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ID: 7316
Означающее: hell      Добавить в блокнот
Язык: Английский
Источник:Oxford Advanced Learner's Dictionary of Current English. A S Hornby. Seventh edition. Oxford University Press. 2005.
Структурная оппозиция: Семантика
Лексико-семантическое поле: Лингвистика



3 [uncountable]

a swear word that some people use when they are annoyed or surprised or to emphasize something. Its use is offensive to some people:

Oh hell I’ve burned the pan; What the hell do you think you are doing?; Go to hell!; I can’t really afford it, but, what the hell (= it doesn’t matter), I’ll get it anyway; He’s as guilty as hell;
(North American English) ‘Do you understand?’ ‘Hell, no. I don’t.’

    Idiom(s) section).
all hell broke loose (informal) suddenly there was a lot of noise, arguing, fighting or confusion: There was a loud bang and then all hell broke loose.
beat/ kick (the) hell out of somebody/something | knock hell out of somebody/ something (informal) to hit somebody/something very hard: He was a dirty player and loved to kick hell out of the opposition.
(just) for the hell of it (informal) just for fun; for no real reason: They stole the car just for the hell of it.
from hell (informal) used to describe a very unpleasant person or thing; the worst that you can imagine: They are the neighbours from hell.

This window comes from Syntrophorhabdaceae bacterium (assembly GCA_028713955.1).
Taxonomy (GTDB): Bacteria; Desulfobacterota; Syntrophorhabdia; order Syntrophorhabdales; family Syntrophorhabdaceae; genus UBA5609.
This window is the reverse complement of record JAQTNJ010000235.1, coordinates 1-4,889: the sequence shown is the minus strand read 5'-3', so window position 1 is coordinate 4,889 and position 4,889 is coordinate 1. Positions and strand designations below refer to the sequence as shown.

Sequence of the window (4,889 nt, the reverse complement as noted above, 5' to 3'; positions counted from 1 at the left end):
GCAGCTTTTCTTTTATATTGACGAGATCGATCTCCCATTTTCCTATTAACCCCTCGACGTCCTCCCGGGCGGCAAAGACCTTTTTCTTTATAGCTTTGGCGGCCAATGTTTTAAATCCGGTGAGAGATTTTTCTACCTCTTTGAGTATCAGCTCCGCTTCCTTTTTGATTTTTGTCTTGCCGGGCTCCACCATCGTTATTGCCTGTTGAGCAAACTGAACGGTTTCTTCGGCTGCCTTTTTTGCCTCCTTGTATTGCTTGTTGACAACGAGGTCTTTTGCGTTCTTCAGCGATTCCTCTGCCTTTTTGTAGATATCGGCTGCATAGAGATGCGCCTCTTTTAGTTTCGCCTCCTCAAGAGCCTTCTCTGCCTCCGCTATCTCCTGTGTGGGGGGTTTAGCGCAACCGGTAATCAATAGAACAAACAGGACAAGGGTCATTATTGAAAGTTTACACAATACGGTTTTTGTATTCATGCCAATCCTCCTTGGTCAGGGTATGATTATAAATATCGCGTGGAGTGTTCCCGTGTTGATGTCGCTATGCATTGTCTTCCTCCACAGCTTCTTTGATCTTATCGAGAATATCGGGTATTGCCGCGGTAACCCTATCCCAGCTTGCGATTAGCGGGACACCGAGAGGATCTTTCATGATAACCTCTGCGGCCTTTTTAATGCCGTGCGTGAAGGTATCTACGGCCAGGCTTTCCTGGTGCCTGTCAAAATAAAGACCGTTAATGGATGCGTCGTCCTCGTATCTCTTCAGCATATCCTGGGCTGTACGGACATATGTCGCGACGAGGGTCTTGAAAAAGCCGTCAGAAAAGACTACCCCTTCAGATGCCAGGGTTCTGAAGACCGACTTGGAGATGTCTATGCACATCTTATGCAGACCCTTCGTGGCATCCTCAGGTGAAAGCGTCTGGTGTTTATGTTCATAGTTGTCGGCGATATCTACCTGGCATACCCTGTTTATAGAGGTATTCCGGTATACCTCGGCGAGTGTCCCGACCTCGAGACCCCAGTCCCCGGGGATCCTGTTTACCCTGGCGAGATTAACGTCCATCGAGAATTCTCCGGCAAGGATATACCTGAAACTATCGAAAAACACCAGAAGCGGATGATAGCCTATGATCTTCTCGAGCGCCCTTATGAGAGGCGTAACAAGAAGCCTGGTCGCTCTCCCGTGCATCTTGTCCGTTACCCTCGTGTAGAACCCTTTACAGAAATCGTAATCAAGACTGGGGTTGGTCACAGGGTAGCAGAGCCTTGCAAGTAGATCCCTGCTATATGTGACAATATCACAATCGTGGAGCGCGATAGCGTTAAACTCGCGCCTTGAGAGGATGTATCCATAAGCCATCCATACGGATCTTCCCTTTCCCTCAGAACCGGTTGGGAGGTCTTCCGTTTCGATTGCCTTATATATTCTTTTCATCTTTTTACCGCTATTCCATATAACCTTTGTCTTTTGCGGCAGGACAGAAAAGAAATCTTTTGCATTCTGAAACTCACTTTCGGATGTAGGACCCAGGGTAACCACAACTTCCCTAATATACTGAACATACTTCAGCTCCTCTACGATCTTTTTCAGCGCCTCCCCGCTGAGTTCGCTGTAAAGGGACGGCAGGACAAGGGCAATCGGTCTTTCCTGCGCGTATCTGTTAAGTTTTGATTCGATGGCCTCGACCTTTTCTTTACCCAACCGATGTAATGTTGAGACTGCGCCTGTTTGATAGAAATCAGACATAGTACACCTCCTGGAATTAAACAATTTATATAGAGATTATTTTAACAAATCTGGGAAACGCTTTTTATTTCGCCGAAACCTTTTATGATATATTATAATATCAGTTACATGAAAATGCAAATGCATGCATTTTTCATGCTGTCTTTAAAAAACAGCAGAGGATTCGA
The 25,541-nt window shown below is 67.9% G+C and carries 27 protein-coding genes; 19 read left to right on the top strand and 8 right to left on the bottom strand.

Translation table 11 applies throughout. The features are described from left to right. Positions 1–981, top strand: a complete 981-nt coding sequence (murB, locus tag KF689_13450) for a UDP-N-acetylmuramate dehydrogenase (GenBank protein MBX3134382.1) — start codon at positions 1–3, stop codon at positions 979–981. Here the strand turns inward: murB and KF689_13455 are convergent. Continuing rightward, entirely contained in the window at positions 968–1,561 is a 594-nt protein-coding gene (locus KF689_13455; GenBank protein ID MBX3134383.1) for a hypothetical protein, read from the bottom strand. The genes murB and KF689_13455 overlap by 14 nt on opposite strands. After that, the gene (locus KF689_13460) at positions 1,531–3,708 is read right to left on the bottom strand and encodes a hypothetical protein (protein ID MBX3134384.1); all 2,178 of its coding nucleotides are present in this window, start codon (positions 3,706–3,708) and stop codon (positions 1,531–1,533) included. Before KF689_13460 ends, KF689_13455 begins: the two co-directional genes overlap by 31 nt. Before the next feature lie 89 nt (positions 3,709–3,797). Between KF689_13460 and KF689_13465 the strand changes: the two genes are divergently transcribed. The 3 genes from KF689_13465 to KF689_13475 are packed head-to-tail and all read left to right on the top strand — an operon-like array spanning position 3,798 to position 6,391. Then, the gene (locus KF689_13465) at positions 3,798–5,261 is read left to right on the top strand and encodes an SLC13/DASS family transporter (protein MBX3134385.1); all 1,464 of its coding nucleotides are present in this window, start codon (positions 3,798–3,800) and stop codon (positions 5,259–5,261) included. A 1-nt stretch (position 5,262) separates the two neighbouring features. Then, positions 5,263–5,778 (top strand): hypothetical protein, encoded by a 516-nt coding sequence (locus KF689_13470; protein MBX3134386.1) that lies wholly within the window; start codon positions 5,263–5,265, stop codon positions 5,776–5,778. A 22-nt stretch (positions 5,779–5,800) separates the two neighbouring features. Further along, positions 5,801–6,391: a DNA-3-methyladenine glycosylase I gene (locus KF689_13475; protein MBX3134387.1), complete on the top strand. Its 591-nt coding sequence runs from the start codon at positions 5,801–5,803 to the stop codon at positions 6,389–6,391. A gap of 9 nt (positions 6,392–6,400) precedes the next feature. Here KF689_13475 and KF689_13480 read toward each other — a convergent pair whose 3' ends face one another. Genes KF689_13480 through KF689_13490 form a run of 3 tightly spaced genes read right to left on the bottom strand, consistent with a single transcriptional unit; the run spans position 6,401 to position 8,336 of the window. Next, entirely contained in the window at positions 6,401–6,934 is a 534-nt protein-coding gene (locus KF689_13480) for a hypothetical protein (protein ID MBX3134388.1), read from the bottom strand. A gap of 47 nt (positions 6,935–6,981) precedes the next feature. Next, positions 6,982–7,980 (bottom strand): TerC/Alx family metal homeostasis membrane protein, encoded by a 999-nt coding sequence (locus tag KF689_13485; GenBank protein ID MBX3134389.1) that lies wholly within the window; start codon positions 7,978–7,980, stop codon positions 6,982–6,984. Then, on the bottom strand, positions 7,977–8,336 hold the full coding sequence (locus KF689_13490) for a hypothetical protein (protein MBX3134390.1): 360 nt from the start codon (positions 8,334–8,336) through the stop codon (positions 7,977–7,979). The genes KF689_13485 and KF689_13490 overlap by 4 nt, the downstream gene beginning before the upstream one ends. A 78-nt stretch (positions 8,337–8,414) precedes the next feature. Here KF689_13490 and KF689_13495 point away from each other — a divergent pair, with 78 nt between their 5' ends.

get the hell out (of... ) (informal) to leave a place very quickly: Let’s get the hell out of here.
give somebody hell (informal)
1 to make life unpleasant for somebody: He used to give his mother hell when he was a teenager; My new shoes are giving me hell (= are hurting me).
2 to shout at or speak angrily to somebody: Dad will give us hell when he sees that mess.
go to hell in a handbasket (North American English, informal) = GO TO THE DOGS at DOG noun
hell for leather (old-fashioned, British English, informal) as quickly as possible: to ride hell for leather
hell hath no fury (like a woman scorned) (British English) used to refer to somebody, usually a woman, who has reacted very an¬grily to something, especially the fact that her husband or lover has been UNFAITHFUL
(come) hell or high water despite any difficulties: I was determined to go, come hell or high water.
Hell’s teeth (old-fashioned, British English, informal) used to express anger or surprise
like hell
1 (informal) used for emphasis: She worked like hell for her exams; My broken finger hurt like hell.
2 (informal) used when you are refusing permission or saying that something is not true: ‘I’m coming with you.’ ‘Like hell you are’ (= you certainly are not).
a/one hell of a ... | a/one helluva ... (slang) used to give emphasis to what a person is saying: The firm was in a hell of a mess when he took over; It must have been one hell of a party; That’s one helluva big house you’ve got.
play (merry) hell with something/somebody (British English, informal) to affect something/somebody badly
scare, annoy, et cetera the hell out of somebody (informal) to scare, annoy, et cetera somebody very much
to hell and back (informal) used to say that somebody has been through a difficult situation: We’d been to hell and back together and we were still good friends.
to hell with somebody/something (informal) used to express anger or dislike and to say that you no longer care about somebody/something and will take no notice of them: ‘To hell with him,’ she thought, ‘I’m leaving,’
— more at BAT noun, CAT, CATCH verb, HOPE noun, PAY verb, RAISE verb, ROAD, SNOWBALL noun

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